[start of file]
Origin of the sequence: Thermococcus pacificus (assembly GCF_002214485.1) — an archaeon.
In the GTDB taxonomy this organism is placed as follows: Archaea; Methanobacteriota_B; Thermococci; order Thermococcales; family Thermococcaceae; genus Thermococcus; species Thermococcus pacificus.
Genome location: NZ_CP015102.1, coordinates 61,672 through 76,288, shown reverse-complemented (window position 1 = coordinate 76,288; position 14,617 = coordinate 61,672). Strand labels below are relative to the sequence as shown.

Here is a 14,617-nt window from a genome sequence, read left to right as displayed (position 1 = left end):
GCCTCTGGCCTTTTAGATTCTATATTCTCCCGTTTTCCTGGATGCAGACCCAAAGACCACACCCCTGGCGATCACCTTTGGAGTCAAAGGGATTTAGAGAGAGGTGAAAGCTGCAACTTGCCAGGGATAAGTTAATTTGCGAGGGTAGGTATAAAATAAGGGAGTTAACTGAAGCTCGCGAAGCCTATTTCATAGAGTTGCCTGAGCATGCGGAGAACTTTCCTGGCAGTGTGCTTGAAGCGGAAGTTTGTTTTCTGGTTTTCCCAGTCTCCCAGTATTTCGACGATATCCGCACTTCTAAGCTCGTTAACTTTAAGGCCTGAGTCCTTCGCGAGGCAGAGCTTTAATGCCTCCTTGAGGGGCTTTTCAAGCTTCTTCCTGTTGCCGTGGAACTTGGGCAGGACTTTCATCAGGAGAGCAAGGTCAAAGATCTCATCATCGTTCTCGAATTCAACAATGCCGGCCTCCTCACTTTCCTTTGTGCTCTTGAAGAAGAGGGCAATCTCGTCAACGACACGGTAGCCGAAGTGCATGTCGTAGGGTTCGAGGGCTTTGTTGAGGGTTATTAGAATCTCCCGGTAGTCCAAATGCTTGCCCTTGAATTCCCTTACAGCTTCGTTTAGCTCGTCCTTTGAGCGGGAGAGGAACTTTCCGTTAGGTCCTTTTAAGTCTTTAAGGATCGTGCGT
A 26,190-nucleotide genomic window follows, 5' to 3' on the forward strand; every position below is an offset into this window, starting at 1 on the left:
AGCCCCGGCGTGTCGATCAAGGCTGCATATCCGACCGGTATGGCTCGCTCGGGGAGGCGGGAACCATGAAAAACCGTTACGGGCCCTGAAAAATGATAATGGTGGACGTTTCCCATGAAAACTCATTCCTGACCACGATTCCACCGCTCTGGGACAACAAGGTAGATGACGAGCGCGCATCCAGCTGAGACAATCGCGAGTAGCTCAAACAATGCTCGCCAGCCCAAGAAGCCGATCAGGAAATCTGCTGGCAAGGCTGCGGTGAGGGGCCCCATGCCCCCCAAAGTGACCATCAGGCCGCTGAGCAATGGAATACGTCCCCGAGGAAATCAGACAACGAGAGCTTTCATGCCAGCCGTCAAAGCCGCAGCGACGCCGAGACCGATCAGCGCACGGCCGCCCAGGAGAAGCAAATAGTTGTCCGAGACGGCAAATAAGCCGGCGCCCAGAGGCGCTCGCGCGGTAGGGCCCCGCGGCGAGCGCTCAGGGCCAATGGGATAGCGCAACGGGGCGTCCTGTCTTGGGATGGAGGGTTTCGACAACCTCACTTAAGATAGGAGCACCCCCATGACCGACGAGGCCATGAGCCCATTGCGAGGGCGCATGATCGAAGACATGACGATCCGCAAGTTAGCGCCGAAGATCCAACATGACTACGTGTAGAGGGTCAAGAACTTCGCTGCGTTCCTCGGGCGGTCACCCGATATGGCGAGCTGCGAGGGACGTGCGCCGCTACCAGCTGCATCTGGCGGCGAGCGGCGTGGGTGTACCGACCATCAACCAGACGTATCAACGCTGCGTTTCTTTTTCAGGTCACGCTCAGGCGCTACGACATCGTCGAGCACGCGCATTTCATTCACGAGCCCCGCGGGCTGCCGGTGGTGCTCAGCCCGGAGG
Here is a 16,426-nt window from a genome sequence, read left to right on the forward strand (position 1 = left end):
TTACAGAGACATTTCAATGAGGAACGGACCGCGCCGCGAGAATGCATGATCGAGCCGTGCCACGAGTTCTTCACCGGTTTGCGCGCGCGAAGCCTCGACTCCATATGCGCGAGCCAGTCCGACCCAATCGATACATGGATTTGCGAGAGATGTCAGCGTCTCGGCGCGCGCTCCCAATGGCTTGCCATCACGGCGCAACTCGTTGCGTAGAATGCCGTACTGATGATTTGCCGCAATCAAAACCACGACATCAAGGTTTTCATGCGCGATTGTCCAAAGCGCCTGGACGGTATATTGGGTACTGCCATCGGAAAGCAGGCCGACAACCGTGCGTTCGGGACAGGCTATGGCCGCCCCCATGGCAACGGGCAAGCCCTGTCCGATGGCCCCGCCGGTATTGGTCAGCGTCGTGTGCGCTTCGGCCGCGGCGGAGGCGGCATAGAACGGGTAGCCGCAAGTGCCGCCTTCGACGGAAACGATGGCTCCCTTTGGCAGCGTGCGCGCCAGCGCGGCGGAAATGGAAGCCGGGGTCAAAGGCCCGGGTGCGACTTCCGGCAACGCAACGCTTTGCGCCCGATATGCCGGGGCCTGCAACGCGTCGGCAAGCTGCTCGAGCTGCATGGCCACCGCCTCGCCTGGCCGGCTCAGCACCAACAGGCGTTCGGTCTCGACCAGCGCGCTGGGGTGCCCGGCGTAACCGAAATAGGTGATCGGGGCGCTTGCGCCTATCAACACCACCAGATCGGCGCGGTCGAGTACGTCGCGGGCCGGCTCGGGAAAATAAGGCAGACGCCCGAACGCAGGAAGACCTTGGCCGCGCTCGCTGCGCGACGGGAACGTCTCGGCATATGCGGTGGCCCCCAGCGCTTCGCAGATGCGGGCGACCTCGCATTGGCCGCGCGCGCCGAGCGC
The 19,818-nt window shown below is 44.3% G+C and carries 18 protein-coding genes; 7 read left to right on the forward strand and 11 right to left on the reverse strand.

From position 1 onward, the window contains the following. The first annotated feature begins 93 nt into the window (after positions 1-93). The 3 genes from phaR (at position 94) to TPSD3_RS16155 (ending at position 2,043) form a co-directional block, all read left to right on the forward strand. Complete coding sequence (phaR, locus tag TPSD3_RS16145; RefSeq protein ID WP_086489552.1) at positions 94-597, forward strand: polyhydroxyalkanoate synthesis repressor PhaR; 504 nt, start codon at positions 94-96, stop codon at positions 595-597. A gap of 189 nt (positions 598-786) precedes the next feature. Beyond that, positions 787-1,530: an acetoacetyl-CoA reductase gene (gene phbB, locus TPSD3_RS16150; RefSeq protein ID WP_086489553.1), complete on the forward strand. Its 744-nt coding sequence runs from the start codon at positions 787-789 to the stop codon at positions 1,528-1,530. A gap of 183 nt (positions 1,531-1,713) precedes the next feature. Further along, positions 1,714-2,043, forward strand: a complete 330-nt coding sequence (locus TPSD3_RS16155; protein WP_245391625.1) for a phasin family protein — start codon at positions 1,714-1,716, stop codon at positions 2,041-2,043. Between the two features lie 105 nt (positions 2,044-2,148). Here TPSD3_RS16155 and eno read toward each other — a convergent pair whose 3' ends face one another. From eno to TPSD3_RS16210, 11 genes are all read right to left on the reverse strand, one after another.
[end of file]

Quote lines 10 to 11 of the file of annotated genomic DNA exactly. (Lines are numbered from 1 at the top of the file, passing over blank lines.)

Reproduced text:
The 19,818-nt window shown below is 44.3% G+C and carries 18 protein-coding genes; 7 read left to right on the forward strand and 11 right to left on the reverse strand.

From position 1 onward, the window contains the following. The first annotated feature begins 93 nt into the window (after positions 1-93). The 3 genes from phaR (at position 94) to TPSD3_RS16155 (ending at position 2,043) form a co-directional block, all read left to right on the forward strand. Complete coding sequence (phaR, locus tag TPSD3_RS16145; RefSeq protein ID WP_086489552.1) at positions 94-597, forward strand: polyhydroxyalkanoate synthesis repressor PhaR; 504 nt, start codon at positions 94-96, stop codon at positions 595-597. A gap of 189 nt (positions 598-786) precedes the next feature. Beyond that, positions 787-1,530: an acetoacetyl-CoA reductase gene (gene phbB, locus TPSD3_RS16150; RefSeq protein ID WP_086489553.1), complete on the forward strand. Its 744-nt coding sequence runs from the start codon at positions 787-789 to the stop codon at positions 1,528-1,530. A gap of 183 nt (positions 1,531-1,713) precedes the next feature. Further along, positions 1,714-2,043, forward strand: a complete 330-nt coding sequence (locus TPSD3_RS16155; protein WP_245391625.1) for a phasin family protein — start codon at positions 1,714-1,716, stop codon at positions 2,041-2,043. Between the two features lie 105 nt (positions 2,044-2,148). Here TPSD3_RS16155 and eno read toward each other — a convergent pair whose 3' ends face one another. From eno to TPSD3_RS16210, 11 genes are all read right to left on the reverse strand, one after another.